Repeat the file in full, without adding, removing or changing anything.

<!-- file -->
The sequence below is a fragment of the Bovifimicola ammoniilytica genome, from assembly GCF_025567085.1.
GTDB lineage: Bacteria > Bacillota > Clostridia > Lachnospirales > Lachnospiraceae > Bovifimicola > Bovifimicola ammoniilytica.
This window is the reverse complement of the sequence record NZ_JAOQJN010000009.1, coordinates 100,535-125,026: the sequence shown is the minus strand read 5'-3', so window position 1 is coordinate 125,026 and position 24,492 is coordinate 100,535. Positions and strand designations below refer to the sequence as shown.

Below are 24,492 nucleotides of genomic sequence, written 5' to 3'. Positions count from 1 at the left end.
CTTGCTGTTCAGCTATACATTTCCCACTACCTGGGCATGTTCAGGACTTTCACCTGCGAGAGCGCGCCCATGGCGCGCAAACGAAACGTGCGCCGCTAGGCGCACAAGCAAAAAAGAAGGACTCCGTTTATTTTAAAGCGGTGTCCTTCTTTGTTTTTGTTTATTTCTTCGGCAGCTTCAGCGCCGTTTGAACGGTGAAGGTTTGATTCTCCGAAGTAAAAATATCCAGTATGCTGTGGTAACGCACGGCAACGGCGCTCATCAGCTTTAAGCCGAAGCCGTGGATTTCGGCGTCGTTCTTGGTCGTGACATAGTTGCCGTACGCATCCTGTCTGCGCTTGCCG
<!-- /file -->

The sequence below is a fragment of the Bovifimicola ammoniilytica genome, from assembly GCF_025567085.1.
GTDB lineage: Bacteria > Bacillota > Clostridia > Lachnospirales > Lachnospiraceae > Bovifimicola > Bovifimicola ammoniilytica.
This window is the reverse complement of the sequence record NZ_JAOQJN010000009.1, coordinates 100,535-125,026: the sequence shown is the minus strand read 5'-3', so window position 1 is coordinate 125,026 and position 24,492 is coordinate 100,535. Positions and strand designations below refer to the sequence as shown.

Below are 24,492 nucleotides of genomic sequence, written 5' to 3'. Positions count from 1 at the left end.
CTTGCTGTTCAGCTATACATTTCCCACTACCTGGGCATGTTCAGGACTTTCACCTGCGAGAGCGCGCCCATGGCGCGCAAACGAAACGTGCGCCGCTAGGCGCACAAGCAAAAAAGAAGGACTCCGTTTATTTTAAAGCGGTGTCCTTCTTTGTTTTTGTTTATTTCTTCGGCAGCTTCAGCGCCGTTTGAACGGTGAAGGTTTGATTCTCCGAAGTAAAAATATCCAGTATGCTGTGGTAACGCACGGCAACGGCGCTCATCAGCTTTAAGCCGAAGCCGTGGATTTCGGCGTCGTTCTTGGTCGTGACATAGTTGCCGTACGCATCCTGTCTGCGCTTGCCG